Talk:American National Standards Institute

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Untitled[edit]

Where can i downloud ansi, Is the ansi cryptical secret?

ANSI is not a secret, it is a way of encoding the symbols we use in our every day language into numbers. These numbers are useful since digital equipment only store numbers and they are stored in sets of 1's and 0's, which typically there are 8 of these bits (1's and 0's) in a byte (a character), the ANSI table provides a means to translate these numbers into symbols and vice versa.

I hope this helps! If you want to learn more about these tables, since there is more than one table for doing this; I would suggest looking at ASCII. - Paul Schou

ANSI has another 128 characters, ASCII only does 128 202.160.118.227 (talk) 10:31, 11 December 2007 (UTC)

Request distinction between ANSI (Windows code page) and ISO-8859[edit]

The definition suggests that there are subtle differences, what are they? 202.160.118.227 (talk) 10:31, 11 December 2007 (UTC)

In 2004 Douglas A. Kerr published an article describing the differences between ANSI, ASCII and ISO-8859 The ASCII and “ANSI” Character Sets. --Ansiansiansi (talk) 14:28, 27 January 2010 (UTC)

Suggest 4 possible wiki links for American National Standards Institute.[edit]

An automated Wikipedia link suggester has some possible wiki link suggestions for the American_National_Standards_Institute article:

  • Can link non-profit: ...erican National Standards Institute''' (ANSI) is a private, non-profit [[standards organization]] that produces industrial [[stand...
  • Can link photographic exposure: ...mputer terminal|"dumb" terminal]]) in X3.64. The '''ASA''' photographic exposure system became the basis for the ISO [[film speed]] system, ...
  • Can link device driver: ...I art]], art created from a subset of X3.64 * [[ANSI.SYS]], device driver for [[MS-DOS]]... (link to section)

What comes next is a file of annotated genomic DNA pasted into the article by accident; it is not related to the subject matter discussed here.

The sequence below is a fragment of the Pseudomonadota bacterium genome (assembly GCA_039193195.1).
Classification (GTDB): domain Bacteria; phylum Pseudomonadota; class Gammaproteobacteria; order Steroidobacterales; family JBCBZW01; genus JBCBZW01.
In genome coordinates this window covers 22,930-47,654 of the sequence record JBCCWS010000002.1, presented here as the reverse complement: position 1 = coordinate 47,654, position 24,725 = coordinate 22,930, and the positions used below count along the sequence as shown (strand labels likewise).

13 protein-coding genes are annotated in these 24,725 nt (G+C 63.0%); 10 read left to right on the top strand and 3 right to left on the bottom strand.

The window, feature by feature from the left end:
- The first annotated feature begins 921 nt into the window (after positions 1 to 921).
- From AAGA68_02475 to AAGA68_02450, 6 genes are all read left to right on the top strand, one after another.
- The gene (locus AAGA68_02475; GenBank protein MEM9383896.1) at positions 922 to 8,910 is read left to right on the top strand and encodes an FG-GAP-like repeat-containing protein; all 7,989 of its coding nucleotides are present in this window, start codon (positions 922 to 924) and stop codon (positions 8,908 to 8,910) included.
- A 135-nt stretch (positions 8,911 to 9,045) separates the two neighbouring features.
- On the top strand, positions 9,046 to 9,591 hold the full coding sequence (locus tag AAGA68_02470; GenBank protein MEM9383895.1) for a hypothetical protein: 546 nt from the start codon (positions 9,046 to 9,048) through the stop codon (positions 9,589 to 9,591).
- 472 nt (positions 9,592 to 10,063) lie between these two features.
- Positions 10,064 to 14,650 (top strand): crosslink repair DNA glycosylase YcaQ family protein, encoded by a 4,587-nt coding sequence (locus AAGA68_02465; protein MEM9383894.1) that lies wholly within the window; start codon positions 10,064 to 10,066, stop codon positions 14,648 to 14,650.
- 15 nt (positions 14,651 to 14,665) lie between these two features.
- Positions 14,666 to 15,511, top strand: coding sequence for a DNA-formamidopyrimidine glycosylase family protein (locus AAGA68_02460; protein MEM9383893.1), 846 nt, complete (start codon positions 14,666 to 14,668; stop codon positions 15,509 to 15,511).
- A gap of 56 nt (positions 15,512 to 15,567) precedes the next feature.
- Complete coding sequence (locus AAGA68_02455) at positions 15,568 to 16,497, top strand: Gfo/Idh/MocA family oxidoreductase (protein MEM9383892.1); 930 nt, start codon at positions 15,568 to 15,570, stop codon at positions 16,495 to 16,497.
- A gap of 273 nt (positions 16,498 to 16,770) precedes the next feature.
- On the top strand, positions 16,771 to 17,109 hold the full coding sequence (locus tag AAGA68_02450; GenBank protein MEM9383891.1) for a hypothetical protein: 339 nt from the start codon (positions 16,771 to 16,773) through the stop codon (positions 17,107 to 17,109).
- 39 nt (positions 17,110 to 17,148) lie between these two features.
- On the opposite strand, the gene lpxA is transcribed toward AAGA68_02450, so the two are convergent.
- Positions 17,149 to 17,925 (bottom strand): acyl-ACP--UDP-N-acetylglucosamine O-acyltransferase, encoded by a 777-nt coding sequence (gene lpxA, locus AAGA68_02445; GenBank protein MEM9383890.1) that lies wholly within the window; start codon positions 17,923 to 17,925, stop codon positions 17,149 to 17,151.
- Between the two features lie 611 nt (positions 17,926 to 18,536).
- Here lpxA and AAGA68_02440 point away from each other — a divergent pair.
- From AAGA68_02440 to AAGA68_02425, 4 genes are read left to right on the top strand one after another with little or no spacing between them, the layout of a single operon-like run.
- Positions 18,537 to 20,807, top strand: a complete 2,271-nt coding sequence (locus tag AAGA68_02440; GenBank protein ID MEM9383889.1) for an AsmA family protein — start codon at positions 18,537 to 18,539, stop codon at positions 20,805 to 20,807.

• Can link web site: ...org/ ANSI's official site] * About ANSI Overview, from ANSI web site, as of March 2, 2003; [http://www.ansi.org/about_ansi/overv... (link to section)

Notes: The article text has not been changed in any way; Some of these suggestions may be wrong, some may be right.
Feedback: I like it, I hate it, Please don't link toLinkBot 11:30, 1 Dec 2004 (UTC)


  • What about the ANSI art groups, such as ACiD and iCE? This was *HUGE* part of the bbs subculture. ANSI art groups released monthly art packs starting in the late 1980s, and some of these groups still release art packs to this day. Jason Scott covered this in his BBS documentary, and it was an extensive subculture that still exists today. Many remember it. Of course, only BBSers...

ClintJCL (talk) 06:11, 12 January 2008 (UTC)

Two important basic questions[edit]

Can anyone answer these two questions about the ANSI 0rganization:

  • How many total permanent staff do they have in Washington, New York and other countries? (This seems to be a well-hidden secret and it is not even discussed in their annual reports).
  • When did they stop naming standards "ANSI xxxx" and start naming them American National Standards (ANS) ?

Thanks in advance, mbeychok (talk) 05:23, 8 February 2010 (UTC)

(Better late then never ...) Talk:Triple_DES#ANS_or_ANSI_X9.52 includes some information about ANS vs ANSI. The best I could get from them was "... at some point in the last few years". Mitch Ames (talk) 10:47, 10 December 2010 (UTC)

out of date?[edit]

"For example, standards make sure that people who own cameras can find the film they need for that camera anywhere around the globe."

Could make this more upto date by using memory cards for cameras (e.g. SD, SDHC etc.) as the example instead of film... Phich65 (talk) 20:10, 9 December 2010 (UTC)

New example[edit]

Please give better example:

"For example, standards ensure that people who own cameras can find the film they need for that camera anywhere around the globe."

people use digital cameras now. --Aleksd (talk) 17:27, 11 April 2012 (UTC)

External links modified[edit]

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